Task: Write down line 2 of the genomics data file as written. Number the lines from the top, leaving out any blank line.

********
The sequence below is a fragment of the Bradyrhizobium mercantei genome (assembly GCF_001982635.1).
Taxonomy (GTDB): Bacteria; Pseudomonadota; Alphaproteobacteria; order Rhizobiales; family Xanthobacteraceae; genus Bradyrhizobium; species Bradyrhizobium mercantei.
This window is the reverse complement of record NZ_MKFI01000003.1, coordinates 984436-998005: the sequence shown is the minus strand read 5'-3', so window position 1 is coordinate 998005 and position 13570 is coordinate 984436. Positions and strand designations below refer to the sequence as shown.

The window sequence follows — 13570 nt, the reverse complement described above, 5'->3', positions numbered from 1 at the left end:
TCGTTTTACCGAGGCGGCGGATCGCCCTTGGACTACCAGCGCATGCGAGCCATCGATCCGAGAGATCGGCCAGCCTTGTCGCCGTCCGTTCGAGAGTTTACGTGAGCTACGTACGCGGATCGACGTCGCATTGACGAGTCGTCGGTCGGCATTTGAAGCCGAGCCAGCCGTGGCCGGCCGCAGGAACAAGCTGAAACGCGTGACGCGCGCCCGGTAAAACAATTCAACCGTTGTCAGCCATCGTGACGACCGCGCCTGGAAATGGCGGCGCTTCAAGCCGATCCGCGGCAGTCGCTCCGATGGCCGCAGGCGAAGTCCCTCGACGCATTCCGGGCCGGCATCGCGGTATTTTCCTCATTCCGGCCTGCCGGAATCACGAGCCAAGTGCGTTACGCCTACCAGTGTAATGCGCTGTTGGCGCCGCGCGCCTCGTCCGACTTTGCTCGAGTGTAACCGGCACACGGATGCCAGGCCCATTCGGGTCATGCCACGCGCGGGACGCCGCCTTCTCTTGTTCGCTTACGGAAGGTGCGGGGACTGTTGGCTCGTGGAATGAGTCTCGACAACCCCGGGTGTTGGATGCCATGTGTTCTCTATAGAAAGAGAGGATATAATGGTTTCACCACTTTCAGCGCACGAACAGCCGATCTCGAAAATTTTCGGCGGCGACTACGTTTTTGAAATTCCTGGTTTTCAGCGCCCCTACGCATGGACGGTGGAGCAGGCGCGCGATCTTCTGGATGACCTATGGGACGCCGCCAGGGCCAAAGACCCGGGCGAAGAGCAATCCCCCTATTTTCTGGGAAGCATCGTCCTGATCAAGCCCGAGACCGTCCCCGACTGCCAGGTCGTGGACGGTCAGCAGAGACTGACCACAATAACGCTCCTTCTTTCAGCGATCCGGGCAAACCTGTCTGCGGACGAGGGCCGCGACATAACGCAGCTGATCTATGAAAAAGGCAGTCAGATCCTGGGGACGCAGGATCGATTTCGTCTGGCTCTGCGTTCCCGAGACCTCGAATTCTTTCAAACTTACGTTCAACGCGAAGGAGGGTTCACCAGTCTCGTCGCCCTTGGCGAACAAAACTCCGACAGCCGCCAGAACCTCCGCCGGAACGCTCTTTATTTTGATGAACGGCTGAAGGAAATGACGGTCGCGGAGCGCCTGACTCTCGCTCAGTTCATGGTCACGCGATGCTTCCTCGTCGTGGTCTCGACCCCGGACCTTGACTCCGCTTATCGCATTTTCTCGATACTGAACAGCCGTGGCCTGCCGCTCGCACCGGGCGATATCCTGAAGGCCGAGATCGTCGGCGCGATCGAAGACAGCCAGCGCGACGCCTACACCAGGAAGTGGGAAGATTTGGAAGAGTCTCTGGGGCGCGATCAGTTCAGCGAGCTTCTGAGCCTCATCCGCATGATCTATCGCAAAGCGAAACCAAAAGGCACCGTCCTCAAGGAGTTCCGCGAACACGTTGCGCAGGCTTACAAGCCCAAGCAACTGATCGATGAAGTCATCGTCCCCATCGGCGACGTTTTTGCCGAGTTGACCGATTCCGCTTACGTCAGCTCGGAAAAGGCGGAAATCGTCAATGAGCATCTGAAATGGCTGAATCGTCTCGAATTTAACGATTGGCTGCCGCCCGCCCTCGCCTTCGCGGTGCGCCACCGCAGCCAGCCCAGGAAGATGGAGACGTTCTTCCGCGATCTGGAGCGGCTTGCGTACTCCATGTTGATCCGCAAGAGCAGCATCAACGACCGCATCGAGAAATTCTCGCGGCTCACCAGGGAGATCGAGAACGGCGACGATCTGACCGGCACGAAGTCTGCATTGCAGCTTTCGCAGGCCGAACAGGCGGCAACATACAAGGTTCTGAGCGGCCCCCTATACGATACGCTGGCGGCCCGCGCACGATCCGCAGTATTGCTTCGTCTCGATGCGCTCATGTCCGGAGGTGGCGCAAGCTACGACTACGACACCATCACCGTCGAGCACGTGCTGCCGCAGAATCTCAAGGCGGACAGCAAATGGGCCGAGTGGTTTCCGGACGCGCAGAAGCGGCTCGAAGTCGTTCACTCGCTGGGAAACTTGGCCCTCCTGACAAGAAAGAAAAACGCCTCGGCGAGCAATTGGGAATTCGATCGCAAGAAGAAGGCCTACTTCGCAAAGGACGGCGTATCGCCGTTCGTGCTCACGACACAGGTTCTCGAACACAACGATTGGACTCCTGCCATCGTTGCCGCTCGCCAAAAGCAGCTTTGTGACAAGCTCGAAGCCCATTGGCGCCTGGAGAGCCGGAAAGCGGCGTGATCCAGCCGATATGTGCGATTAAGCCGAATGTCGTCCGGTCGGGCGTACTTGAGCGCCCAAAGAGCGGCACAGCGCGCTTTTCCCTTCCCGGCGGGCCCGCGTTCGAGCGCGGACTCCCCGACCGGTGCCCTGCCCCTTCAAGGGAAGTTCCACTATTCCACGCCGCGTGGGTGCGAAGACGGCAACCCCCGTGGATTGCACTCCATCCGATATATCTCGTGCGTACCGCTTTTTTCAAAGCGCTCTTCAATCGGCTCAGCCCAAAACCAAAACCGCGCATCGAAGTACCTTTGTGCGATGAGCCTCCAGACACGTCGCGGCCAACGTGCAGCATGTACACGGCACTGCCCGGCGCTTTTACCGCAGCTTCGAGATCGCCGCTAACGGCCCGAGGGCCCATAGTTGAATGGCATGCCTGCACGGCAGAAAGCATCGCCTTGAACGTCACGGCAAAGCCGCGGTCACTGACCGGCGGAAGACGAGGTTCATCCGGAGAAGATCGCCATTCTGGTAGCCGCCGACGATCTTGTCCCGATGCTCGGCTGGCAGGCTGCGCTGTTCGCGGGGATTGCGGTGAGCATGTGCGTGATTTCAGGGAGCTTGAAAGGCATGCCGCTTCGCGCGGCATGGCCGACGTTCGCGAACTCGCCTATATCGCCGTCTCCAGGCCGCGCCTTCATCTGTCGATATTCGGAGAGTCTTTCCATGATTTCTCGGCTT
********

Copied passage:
Taxonomy (GTDB): Bacteria; Pseudomonadota; Alphaproteobacteria; order Rhizobiales; family Xanthobacteraceae; genus Bradyrhizobium; species Bradyrhizobium mercantei.